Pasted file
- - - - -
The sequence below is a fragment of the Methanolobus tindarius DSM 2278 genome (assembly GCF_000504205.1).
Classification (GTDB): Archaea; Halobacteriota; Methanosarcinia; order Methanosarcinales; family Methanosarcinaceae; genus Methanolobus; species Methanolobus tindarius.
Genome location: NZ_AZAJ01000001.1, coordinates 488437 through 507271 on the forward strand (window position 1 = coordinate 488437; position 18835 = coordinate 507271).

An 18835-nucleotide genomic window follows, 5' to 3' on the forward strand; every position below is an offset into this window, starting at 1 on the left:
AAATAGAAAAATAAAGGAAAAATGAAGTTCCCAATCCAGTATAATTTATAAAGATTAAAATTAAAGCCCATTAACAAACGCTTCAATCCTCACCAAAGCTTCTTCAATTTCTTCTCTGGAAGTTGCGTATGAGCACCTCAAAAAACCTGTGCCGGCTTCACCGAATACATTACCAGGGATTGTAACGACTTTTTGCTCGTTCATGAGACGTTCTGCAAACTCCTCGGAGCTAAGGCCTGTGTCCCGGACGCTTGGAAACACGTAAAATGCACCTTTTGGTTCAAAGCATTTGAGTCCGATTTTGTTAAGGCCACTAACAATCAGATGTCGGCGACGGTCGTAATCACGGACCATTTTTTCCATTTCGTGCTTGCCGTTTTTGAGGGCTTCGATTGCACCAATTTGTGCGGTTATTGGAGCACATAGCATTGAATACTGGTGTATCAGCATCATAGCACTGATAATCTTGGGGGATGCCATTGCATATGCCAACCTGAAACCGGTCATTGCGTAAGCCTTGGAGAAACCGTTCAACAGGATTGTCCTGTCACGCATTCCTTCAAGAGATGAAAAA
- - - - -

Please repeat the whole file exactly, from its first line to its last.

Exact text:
The sequence below is a fragment of the Methanolobus tindarius DSM 2278 genome (assembly GCF_000504205.1).
Classification (GTDB): Archaea; Halobacteriota; Methanosarcinia; order Methanosarcinales; family Methanosarcinaceae; genus Methanolobus; species Methanolobus tindarius.
Genome location: NZ_AZAJ01000001.1, coordinates 488437 through 507271 on the forward strand (window position 1 = coordinate 488437; position 18835 = coordinate 507271).

An 18835-nucleotide genomic window follows, 5' to 3' on the forward strand; every position below is an offset into this window, starting at 1 on the left:
AAATAGAAAAATAAAGGAAAAATGAAGTTCCCAATCCAGTATAATTTATAAAGATTAAAATTAAAGCCCATTAACAAACGCTTCAATCCTCACCAAAGCTTCTTCAATTTCTTCTCTGGAAGTTGCGTATGAGCACCTCAAAAAACCTGTGCCGGCTTCACCGAATACATTACCAGGGATTGTAACGACTTTTTGCTCGTTCATGAGACGTTCTGCAAACTCCTCGGAGCTAAGGCCTGTGTCCCGGACGCTTGGAAACACGTAAAATGCACCTTTTGGTTCAAAGCATTTGAGTCCGATTTTGTTAAGGCCACTAACAATCAGATGTCGGCGACGGTCGTAATCACGGACCATTTTTTCCATTTCGTGCTTGCCGTTTTTGAGGGCTTCGATTGCACCAATTTGTGCGGTTATTGGAGCACATAGCATTGAATACTGGTGTATCAGCATCATAGCACTGATAATCTTGGGGGATGCCATTGCATATGCCAACCTGAAACCGGTCATTGCGTAAGCCTTGGAGAAACCGTTCAACAGGATTGTCCTGTCACGCATTCCTTCAAGAGATGAAAAA